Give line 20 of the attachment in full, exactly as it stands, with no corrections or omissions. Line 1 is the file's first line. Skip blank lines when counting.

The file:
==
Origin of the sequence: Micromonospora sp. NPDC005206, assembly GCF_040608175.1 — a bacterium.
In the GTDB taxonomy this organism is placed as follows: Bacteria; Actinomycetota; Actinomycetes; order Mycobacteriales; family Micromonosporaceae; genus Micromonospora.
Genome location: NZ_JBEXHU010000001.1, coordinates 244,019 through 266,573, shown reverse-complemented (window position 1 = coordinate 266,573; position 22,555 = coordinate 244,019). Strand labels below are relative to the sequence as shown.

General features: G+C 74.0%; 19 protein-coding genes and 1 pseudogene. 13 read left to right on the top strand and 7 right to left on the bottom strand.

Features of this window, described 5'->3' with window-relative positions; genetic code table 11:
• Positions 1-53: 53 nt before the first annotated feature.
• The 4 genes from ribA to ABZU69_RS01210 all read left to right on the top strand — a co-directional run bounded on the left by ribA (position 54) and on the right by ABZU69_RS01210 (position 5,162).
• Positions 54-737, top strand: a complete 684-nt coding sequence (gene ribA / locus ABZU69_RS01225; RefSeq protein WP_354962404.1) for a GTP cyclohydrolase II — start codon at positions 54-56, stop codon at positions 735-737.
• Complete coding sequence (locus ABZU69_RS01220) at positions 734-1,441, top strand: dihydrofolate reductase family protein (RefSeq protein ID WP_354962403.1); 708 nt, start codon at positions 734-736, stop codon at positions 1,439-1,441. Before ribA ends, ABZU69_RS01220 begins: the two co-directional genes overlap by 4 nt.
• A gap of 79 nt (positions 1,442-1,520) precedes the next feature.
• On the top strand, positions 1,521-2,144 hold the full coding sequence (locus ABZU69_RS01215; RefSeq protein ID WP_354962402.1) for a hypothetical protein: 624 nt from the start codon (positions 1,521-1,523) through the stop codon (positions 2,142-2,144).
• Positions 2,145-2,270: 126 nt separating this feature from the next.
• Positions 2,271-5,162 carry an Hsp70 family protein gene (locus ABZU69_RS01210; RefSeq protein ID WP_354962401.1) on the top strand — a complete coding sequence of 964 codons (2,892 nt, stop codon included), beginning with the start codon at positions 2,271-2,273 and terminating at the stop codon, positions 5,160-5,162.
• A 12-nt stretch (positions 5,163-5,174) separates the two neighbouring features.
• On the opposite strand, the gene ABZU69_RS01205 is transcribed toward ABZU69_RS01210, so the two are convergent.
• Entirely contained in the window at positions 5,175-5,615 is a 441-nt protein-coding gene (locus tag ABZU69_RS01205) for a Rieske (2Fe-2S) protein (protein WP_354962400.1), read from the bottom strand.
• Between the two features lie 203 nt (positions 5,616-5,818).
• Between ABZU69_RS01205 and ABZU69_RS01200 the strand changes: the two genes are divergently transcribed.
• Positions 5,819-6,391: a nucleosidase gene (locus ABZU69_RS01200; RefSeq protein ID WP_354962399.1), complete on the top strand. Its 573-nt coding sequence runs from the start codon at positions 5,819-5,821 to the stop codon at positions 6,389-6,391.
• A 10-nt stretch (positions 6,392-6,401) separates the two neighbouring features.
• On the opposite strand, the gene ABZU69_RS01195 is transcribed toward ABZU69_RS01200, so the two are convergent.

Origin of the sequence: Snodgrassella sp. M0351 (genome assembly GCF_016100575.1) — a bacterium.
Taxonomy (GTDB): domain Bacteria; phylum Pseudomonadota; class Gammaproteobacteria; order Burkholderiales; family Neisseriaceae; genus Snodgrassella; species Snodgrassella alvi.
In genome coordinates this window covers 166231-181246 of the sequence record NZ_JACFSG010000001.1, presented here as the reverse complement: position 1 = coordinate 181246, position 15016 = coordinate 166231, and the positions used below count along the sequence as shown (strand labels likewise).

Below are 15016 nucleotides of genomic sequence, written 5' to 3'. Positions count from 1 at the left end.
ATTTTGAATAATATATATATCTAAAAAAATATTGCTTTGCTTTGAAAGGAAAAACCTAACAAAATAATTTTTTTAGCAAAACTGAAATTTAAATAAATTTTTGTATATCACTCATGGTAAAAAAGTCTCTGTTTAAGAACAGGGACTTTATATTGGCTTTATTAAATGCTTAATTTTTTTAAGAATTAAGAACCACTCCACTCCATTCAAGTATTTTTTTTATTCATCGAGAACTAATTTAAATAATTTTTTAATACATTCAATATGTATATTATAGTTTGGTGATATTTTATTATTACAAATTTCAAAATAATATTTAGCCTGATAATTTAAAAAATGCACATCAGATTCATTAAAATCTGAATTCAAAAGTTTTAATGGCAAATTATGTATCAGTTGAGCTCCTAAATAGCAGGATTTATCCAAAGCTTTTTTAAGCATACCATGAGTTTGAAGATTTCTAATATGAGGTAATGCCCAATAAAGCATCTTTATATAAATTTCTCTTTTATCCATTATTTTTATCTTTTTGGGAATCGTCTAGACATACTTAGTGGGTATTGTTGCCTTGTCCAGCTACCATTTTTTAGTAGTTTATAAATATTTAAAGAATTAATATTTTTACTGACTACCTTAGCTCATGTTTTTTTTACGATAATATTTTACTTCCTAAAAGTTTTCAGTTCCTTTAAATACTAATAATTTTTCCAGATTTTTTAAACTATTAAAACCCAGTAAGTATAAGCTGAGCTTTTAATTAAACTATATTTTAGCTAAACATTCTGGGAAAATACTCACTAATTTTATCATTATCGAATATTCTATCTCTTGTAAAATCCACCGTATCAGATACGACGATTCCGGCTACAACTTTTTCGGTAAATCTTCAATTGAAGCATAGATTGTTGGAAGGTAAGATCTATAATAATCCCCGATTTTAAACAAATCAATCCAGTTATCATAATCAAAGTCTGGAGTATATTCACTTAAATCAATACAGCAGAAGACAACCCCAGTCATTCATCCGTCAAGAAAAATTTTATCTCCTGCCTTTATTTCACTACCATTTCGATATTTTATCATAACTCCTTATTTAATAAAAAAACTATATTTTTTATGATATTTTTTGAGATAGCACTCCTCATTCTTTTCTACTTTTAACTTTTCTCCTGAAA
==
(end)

• A 10-nt stretch (positions 6,392-6,401) separates the two neighbouring features.